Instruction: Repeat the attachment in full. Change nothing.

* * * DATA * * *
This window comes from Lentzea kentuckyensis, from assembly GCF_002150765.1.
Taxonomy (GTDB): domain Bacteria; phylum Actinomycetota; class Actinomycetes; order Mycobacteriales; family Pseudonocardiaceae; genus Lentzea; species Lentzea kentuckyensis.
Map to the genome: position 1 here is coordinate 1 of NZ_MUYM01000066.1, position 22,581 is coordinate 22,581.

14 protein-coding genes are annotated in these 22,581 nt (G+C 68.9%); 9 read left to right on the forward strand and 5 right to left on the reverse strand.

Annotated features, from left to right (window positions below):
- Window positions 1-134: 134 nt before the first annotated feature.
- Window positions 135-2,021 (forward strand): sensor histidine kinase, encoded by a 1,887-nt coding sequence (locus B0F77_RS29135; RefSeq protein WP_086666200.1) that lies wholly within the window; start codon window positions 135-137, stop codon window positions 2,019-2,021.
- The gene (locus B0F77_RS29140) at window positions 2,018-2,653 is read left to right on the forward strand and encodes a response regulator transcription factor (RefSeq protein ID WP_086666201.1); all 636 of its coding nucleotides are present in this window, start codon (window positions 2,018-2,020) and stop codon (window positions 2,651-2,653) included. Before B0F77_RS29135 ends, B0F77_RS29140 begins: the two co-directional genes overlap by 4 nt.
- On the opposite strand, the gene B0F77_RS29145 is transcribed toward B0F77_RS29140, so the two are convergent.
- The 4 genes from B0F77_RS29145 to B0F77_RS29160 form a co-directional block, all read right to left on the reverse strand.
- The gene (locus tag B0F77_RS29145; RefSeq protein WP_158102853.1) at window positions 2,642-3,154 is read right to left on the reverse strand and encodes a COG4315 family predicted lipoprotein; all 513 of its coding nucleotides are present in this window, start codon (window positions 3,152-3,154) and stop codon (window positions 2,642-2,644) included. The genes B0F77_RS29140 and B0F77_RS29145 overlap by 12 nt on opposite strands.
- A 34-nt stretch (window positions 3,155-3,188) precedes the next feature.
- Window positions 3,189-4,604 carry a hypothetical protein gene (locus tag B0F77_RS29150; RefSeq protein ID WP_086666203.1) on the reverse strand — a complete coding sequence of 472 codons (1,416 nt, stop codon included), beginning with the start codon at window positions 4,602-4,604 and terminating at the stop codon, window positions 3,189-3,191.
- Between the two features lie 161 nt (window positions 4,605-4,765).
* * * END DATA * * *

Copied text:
This window comes from Lentzea kentuckyensis, from assembly GCF_002150765.1.
Taxonomy (GTDB): domain Bacteria; phylum Actinomycetota; class Actinomycetes; order Mycobacteriales; family Pseudonocardiaceae; genus Lentzea; species Lentzea kentuckyensis.
Map to the genome: position 1 here is coordinate 1 of NZ_MUYM01000066.1, position 22,581 is coordinate 22,581.

14 protein-coding genes are annotated in these 22,581 nt (G+C 68.9%); 9 read left to right on the forward strand and 5 right to left on the reverse strand.

Annotated features, from left to right (window positions below):
- Window positions 1-134: 134 nt before the first annotated feature.
- Window positions 135-2,021 (forward strand): sensor histidine kinase, encoded by a 1,887-nt coding sequence (locus B0F77_RS29135; RefSeq protein WP_086666200.1) that lies wholly within the window; start codon window positions 135-137, stop codon window positions 2,019-2,021.
- The gene (locus B0F77_RS29140) at window positions 2,018-2,653 is read left to right on the forward strand and encodes a response regulator transcription factor (RefSeq protein ID WP_086666201.1); all 636 of its coding nucleotides are present in this window, start codon (window positions 2,018-2,020) and stop codon (window positions 2,651-2,653) included. Before B0F77_RS29135 ends, B0F77_RS29140 begins: the two co-directional genes overlap by 4 nt.
- On the opposite strand, the gene B0F77_RS29145 is transcribed toward B0F77_RS29140, so the two are convergent.
- The 4 genes from B0F77_RS29145 to B0F77_RS29160 form a co-directional block, all read right to left on the reverse strand.
- The gene (locus tag B0F77_RS29145; RefSeq protein WP_158102853.1) at window positions 2,642-3,154 is read right to left on the reverse strand and encodes a COG4315 family predicted lipoprotein; all 513 of its coding nucleotides are present in this window, start codon (window positions 3,152-3,154) and stop codon (window positions 2,642-2,644) included. The genes B0F77_RS29140 and B0F77_RS29145 overlap by 12 nt on opposite strands.
- A 34-nt stretch (window positions 3,155-3,188) precedes the next feature.
- Window positions 3,189-4,604 carry a hypothetical protein gene (locus tag B0F77_RS29150; RefSeq protein ID WP_086666203.1) on the reverse strand — a complete coding sequence of 472 codons (1,416 nt, stop codon included), beginning with the start codon at window positions 4,602-4,604 and terminating at the stop codon, window positions 3,189-3,191.
- Between the two features lie 161 nt (window positions 4,605-4,765).